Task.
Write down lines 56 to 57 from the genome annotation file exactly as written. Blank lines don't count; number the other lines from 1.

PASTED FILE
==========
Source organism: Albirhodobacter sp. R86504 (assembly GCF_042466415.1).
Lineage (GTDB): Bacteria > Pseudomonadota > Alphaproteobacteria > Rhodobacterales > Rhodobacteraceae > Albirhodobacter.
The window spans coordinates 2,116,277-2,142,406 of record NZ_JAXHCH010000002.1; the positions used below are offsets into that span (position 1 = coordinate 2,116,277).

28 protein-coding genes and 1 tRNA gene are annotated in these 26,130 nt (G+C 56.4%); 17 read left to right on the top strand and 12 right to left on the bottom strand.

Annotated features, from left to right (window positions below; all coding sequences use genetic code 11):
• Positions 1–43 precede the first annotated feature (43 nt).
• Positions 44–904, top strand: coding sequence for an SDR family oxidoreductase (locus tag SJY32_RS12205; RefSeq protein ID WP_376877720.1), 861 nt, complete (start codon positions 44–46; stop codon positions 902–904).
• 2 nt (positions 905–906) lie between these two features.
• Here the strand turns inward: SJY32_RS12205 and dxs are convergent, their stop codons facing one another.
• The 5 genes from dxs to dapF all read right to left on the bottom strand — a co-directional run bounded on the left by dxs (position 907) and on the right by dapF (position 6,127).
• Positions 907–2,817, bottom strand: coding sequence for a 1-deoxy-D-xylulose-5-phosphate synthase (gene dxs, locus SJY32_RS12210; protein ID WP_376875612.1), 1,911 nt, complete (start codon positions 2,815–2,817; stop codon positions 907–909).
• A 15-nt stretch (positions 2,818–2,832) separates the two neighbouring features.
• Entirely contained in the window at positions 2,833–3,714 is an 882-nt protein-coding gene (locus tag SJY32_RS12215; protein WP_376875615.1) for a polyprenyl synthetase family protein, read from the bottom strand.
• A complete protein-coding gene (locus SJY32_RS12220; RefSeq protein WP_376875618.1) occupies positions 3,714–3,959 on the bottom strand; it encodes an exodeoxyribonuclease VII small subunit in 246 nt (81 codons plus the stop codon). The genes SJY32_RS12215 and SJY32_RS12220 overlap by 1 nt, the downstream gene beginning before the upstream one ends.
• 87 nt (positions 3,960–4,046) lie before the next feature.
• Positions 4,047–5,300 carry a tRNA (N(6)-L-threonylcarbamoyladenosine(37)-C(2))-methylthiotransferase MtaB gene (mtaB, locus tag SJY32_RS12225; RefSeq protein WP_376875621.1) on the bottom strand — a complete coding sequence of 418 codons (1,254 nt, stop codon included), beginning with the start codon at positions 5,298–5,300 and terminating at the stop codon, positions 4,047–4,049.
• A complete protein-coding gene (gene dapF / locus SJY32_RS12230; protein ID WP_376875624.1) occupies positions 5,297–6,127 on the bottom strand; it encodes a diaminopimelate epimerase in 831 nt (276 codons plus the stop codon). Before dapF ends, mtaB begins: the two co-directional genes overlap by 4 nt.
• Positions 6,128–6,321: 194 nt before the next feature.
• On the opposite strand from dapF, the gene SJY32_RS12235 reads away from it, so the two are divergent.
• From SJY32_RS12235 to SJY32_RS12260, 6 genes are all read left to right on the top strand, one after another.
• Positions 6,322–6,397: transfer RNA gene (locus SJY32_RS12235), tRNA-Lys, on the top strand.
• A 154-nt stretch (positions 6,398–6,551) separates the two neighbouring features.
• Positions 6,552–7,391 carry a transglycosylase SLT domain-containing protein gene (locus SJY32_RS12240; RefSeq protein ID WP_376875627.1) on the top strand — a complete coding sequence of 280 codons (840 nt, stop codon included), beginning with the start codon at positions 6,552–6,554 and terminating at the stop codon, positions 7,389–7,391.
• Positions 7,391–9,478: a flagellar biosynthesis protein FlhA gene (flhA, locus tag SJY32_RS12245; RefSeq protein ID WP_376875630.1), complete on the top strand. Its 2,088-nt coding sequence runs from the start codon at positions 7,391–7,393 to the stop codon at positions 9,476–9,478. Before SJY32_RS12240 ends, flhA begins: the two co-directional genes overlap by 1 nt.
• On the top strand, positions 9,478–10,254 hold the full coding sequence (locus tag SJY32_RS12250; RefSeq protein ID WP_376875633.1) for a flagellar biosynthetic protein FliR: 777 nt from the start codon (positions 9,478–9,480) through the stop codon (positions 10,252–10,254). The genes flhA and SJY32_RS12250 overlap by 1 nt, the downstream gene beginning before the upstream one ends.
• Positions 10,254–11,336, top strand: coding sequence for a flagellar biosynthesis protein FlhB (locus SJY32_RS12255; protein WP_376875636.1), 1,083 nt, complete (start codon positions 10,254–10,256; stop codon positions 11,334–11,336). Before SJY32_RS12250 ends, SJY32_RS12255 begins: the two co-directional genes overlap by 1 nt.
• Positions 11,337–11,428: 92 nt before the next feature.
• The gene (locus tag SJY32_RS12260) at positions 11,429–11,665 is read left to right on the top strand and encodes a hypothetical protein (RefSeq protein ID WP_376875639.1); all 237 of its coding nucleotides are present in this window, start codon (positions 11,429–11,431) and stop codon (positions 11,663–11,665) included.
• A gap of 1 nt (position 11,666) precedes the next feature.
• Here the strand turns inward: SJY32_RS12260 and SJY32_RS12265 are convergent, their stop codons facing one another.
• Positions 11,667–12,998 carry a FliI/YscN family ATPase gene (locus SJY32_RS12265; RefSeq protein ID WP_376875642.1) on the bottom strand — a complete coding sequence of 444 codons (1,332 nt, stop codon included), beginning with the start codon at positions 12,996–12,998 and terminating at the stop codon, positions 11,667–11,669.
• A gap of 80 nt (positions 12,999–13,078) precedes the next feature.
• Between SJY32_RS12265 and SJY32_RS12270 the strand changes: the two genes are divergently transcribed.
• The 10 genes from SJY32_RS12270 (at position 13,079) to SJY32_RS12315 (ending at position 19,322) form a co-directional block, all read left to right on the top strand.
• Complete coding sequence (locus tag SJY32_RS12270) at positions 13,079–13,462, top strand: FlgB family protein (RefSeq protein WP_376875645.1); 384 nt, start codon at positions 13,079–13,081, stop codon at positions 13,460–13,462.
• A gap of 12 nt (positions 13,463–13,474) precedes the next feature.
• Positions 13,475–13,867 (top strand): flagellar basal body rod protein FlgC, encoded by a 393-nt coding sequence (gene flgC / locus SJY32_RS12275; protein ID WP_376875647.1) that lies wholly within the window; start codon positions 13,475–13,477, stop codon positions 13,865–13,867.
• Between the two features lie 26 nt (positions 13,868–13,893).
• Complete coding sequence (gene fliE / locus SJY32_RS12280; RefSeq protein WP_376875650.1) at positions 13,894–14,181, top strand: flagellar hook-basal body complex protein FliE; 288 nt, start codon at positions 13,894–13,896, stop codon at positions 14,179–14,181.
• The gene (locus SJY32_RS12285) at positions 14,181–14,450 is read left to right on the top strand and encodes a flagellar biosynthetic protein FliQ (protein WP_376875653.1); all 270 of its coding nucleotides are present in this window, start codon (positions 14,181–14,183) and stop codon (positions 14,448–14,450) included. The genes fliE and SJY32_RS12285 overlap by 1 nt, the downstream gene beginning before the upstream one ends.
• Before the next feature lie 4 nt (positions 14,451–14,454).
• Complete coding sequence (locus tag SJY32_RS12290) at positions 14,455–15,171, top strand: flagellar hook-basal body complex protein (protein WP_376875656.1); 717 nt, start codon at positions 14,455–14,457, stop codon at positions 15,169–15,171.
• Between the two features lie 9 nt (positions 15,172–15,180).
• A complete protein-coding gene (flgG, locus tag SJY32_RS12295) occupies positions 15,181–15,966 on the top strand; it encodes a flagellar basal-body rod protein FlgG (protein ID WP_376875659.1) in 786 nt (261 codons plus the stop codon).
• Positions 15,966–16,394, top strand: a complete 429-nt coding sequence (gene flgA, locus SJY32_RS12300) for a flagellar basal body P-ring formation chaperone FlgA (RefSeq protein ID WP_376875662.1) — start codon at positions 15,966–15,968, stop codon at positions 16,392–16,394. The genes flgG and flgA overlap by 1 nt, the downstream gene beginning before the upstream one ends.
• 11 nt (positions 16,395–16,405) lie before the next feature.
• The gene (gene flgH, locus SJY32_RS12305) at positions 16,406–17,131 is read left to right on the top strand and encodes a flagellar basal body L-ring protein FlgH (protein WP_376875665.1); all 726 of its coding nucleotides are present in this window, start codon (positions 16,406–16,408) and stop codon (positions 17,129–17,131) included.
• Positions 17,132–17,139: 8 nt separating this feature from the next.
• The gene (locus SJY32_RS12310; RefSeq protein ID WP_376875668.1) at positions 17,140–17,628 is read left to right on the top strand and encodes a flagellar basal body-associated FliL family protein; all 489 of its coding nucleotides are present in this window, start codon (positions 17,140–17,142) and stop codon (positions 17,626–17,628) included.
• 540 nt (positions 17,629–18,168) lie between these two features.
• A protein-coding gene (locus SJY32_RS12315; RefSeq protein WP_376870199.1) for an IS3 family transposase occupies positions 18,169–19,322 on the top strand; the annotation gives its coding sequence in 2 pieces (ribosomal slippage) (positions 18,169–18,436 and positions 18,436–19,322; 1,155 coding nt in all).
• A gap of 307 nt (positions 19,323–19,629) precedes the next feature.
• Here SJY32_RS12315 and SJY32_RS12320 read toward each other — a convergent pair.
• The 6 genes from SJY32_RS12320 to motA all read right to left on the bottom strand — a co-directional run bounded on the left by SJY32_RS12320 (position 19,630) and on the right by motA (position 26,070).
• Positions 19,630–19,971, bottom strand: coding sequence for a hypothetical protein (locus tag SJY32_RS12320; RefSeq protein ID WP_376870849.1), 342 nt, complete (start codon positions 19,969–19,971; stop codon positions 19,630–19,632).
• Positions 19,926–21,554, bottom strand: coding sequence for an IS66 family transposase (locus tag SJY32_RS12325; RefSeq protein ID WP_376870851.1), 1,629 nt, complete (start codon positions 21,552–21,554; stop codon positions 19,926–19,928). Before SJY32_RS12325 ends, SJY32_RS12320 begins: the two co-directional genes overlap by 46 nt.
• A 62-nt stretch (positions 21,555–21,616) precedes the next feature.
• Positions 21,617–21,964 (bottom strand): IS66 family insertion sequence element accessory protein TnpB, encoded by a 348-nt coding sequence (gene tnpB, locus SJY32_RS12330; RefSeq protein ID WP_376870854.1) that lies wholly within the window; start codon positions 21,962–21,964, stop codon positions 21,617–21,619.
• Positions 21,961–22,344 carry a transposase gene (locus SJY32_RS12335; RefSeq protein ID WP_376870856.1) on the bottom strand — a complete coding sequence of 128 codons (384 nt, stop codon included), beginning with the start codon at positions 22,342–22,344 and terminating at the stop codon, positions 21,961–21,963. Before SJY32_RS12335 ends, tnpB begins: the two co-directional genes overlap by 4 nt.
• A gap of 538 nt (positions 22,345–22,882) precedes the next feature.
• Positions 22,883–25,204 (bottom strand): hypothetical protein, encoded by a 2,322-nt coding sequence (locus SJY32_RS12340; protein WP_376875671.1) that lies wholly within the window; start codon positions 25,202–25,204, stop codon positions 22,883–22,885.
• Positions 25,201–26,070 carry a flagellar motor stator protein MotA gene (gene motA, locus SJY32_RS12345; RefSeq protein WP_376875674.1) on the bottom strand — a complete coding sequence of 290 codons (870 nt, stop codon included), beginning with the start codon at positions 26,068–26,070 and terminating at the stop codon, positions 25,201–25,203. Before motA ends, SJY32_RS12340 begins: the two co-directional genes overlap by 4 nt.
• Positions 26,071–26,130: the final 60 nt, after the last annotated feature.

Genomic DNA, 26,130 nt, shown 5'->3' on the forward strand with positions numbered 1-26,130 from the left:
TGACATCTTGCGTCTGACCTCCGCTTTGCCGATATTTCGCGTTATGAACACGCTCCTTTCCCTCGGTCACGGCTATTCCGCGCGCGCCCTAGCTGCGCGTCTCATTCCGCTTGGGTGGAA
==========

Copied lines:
• Positions 19,926–21,554, bottom strand: coding sequence for an IS66 family transposase (locus tag SJY32_RS12325; RefSeq protein ID WP_376870851.1), 1,629 nt, complete (start codon positions 21,552–21,554; stop codon positions 19,926–19,928). Before SJY32_RS12325 ends, SJY32_RS12320 begins: the two co-directional genes overlap by 46 nt.
• A 62-nt stretch (positions 21,555–21,616) precedes the next feature.